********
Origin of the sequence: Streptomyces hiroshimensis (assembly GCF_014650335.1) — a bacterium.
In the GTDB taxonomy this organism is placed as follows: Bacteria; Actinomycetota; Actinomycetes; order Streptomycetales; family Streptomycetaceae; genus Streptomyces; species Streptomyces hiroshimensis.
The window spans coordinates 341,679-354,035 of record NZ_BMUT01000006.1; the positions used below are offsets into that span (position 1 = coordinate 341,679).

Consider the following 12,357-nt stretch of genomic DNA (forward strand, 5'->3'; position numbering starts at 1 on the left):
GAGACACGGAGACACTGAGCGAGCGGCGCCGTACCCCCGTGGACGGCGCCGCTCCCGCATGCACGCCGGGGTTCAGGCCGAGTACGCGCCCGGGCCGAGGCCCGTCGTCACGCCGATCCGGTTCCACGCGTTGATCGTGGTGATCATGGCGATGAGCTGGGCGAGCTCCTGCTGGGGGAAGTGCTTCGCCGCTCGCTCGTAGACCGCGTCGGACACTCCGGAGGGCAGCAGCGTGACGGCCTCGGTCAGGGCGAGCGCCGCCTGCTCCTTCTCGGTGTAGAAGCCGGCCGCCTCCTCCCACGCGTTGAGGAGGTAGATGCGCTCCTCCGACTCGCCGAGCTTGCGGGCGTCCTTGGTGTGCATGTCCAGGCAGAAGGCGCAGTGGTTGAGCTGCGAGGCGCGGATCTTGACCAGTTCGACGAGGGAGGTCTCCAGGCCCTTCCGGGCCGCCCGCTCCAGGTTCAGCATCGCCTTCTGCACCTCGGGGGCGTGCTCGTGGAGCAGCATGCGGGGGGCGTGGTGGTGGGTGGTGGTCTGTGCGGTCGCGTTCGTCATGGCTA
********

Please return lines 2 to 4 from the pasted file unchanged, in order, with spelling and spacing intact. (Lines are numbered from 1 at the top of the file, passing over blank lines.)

In the GTDB taxonomy this organism is placed as follows: Bacteria; Actinomycetota; Actinomycetes; order Streptomycetales; family Streptomycetaceae; genus Streptomyces; species Streptomyces hiroshimensis.
The window spans coordinates 341,679-354,035 of record NZ_BMUT01000006.1; the positions used below are offsets into that span (position 1 = coordinate 341,679).

Consider the following 12,357-nt stretch of genomic DNA (forward strand, 5'->3'; position numbering starts at 1 on the left):